Materials and Methods
Human experimental protocol. Studies with volunteers were carried out in a metabolic suite, where all food was provided and carefully controlled, and where all specimens could be collected and processed immediately. A randomly assigned crossover design was used to avoid time effects. Each dietary period lasted 15 to 21 days, and stools for exfoliated cells were collected after volunteers had consumed each diet for 10 days. Two similar dietary protocols were followed. In the first, exfoliated cells were recovered from 8 of 12 men fed a vegetarian diet versus a 420 g red meat/day diet (6). In the second protocol, exfoliated cells were recovered from six females and seven males while they were fed a vegetarian diet (30 g fiber as nonstarch polysaccharides) versus a 420 g red meat (13 g fiber) per day and a 420 g red meat high-fiber (30 g fiber) diet per day. The subjects acted as their own control, and the diets were isoenergetic and kept constant in fat (30% total energy) by exchanging protein for carbohydrate. Basal diets contained 10 MJ/d, and individual energy requirements to maintain constant body weight were achieved using 1 MJ increments of bread, butter, and marmalade. A 3-day rotating menu was used, but the items were similar throughout to minimize day to day variation. Breakfast was composed of 40 g cereal (corn flakes, high-meat diet; Weetabix, vegetarian, and high fiber), 120 g bread (white, high-meat diet, whole-meal vegetarian, and high fiber), 20 g butter, 40 g marmalade, and a daily allowance of 300 g semiskimmed milk. The red meat was prepared to minimize HCA content, and for the evening meal, the meat was cooked in sauces given in the form of 320 g (cooked weight) minced beef pie, sweet and sour pork, and cottage pie. In a previous study with a similar menu, HCA content of the low-meat diets was 18.9 ± 4.62 μg/d, which was not significantly different from 22.1 ± 2.25 μg in the high-meat diets (7). Vegetable and pasta bake, egg and chips, and vegetable and lentil bake were given for the vegetarian evening meals. Canned fruit (100 g) and ice cream were given for dessert. Roast beef (100 g) was given as a sandwich (120 g white bread with 25 g pickle, 20 g butter, 50 g cucumber, 60 g tomato) at lunch time together with 150 g apple. Whole-meal bread and egg or cheese (40 g) were substituted for the beef on the vegetarian diet. Purified water was fed throughout, and the diets contained <13 μg preformed NOC per day (8).
Stools were collected and weighed daily, and radio opaque marker capsules were taken throughout to check compliance and for the measurement of transit time. Stool homogenates were analyzed by thermal energy analysis for ATNC, and results were given as μg/kg or μg/d after correction for daily fecal weight. Further details of techniques used in these feeding studies are reported elsewhere (4–8). The studies were approved by the Cambridge Research Committee ECS, 00/229, 04/078, 03/322.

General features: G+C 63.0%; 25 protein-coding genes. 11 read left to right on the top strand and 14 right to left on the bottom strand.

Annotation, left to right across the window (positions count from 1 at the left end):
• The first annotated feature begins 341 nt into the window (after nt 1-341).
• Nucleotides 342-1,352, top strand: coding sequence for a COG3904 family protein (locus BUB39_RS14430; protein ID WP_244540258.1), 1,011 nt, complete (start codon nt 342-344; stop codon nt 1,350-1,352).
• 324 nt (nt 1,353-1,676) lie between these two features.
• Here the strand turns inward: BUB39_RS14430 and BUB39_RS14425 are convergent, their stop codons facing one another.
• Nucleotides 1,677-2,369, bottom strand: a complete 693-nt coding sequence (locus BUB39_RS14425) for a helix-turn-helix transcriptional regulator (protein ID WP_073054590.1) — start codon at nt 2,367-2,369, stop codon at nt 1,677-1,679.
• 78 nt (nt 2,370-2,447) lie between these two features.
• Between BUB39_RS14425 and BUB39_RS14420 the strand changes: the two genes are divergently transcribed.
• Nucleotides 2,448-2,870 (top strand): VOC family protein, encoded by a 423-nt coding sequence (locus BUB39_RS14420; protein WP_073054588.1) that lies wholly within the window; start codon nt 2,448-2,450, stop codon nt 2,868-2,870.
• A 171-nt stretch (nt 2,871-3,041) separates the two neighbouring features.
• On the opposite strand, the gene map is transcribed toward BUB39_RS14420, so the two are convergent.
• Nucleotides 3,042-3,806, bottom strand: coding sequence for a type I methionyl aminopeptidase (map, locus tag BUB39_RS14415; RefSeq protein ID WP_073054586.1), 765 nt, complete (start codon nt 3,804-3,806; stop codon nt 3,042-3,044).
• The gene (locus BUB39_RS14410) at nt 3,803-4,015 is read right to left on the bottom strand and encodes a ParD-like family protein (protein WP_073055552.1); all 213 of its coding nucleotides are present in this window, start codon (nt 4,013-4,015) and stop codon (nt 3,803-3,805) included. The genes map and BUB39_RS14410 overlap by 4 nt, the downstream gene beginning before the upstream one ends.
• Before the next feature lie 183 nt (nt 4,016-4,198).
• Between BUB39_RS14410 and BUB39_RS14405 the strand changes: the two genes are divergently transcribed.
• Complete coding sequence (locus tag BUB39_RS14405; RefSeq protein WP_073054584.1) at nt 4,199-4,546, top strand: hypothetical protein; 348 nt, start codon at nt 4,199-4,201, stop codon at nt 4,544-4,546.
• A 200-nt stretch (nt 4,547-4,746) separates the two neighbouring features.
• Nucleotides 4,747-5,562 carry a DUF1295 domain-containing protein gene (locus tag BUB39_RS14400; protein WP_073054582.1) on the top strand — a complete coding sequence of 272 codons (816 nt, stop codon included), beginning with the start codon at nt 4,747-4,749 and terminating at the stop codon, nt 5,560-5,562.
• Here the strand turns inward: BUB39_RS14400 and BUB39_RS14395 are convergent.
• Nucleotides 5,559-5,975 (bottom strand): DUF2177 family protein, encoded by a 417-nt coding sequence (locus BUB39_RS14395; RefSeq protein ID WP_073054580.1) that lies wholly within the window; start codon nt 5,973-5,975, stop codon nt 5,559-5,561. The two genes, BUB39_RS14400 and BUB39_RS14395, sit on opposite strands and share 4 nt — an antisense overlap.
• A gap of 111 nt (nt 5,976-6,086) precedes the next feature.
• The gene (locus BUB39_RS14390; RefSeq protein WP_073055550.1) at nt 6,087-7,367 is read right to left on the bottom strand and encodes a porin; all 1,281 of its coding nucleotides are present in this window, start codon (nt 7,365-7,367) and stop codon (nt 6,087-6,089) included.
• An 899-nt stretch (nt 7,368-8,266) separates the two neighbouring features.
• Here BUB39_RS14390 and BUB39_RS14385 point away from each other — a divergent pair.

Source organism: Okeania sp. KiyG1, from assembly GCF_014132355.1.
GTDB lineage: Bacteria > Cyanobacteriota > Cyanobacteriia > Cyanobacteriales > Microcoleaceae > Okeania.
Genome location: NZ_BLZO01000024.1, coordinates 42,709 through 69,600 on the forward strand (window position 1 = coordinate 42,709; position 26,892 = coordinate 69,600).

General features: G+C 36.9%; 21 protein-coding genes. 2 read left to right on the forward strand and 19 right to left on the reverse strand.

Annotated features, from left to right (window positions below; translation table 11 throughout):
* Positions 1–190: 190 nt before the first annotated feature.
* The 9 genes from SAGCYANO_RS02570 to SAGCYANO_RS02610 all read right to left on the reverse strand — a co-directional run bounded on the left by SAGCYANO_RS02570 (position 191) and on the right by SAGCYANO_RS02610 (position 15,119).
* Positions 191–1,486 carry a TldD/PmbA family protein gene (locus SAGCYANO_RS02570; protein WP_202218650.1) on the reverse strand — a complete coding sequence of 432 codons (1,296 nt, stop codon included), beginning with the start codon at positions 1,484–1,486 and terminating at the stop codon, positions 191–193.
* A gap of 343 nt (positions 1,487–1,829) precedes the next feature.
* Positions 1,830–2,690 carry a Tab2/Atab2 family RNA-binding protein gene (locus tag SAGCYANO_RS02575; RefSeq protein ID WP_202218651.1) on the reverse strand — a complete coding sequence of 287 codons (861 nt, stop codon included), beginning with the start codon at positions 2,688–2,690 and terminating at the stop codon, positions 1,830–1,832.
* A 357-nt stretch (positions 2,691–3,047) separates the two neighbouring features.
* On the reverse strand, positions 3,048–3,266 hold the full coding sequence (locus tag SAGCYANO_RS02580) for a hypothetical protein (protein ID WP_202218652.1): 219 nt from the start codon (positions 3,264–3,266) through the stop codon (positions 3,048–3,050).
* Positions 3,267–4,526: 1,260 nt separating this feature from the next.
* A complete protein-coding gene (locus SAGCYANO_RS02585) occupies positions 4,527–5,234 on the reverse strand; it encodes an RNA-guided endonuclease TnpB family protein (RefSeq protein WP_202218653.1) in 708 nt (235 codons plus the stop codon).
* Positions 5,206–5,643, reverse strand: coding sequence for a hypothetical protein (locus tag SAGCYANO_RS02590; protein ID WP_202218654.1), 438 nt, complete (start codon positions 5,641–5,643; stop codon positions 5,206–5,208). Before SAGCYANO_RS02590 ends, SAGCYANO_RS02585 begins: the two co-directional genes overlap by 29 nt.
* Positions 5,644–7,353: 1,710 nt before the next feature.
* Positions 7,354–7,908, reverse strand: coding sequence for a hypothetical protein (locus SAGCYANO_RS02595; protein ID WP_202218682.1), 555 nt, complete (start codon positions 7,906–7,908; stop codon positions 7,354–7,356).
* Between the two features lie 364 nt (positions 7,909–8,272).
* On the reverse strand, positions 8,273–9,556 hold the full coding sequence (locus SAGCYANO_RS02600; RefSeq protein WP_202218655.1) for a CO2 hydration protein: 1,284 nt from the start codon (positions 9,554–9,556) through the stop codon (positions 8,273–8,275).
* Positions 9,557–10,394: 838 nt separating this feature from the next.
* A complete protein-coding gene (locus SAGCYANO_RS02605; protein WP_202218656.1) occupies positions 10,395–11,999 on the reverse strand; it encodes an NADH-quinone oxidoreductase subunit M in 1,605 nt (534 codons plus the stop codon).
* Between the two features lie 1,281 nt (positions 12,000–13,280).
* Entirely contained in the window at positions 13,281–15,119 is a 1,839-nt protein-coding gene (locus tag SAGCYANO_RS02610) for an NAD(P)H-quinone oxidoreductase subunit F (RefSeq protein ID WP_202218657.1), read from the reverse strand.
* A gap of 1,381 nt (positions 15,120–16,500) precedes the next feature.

Exfoliated cell removal. Fecal samples were excreted into plastic bags suspended on a frame below the toilet seat and immediately placed on ice to cool for 30 minutes to 1 hour according to their size and composition. The sample was weighed and gently bathed in 1 mL/g ice cold dispersing solution (pH 7.4) comprising Eagle's medium, 5% ammonium thioglycolate (mucolytic agent), 3 mmol/L sodium butyrate, 12 mmol/L sodium bicarbonate, bovine serum albumin (10 g/L), penicillin (500 units/L), streptomycin sulfate (500 mg/L), amphotericin B (325 mg/L), and gentamicin (50 mg/L). The stool surface washing was then filtered through 125-μm and 63-μm sieves and centrifuged at 600 rpm for 5 minutes to pellet the heavier material, including exfoliated cells (15).
The cell pellet was resuspended in 15 mL cold dispersing solution, containing 5% ammonium thioglycolate, and 30 μL of FcR blocking reagent (Miltenyi Biotec, Bisley, Surrey, United Kingdom) was added. The filtrate was then mixed by rotation at 4°C for 10 minutes. Following this, 30 μL of MACS immunomagnetic beads (anti-HEA/EpCAM MicroBeads, Miltenyi Biotec) were added to the filtrate, and the tube contents were mixed for a further 20 minutes at 4°C. Bead-cell complexes were magnetically isolated by passing the filtrate through a midiMACS column (Miltenyi Biotec) attached to a strong magnet. Labeled cells remained in the column under the magnetic field and were washed twice with 3 mL PBS. After removal of the column from the magnet, the cells were gently eluted by means of a plunger in 3 mL cold PBS. The cell suspension was spun at 1,000 rpm for 5 minutes (15). In the first protocol, the pellet was resuspended with 3 mL of cold 0.1 mol/L KCl; 1 mL was frozen on dry ice and kept at −70°C for DNA isolation. The remaining 2 mL was equally divided by placing 400 μL onto five polylysine-coated slides. In the second protocol, the pellet was resuspended in 250 μL PBS; 50 μL of the cell suspension was placed onto polylysine-coated microscope slides, air-dried, and fixed using “Surgipath” cytology fixative (Surgipath Europe Ltd., Peterborough, United Kingdom). Slides were stored at 4°C before immunohistochemistry.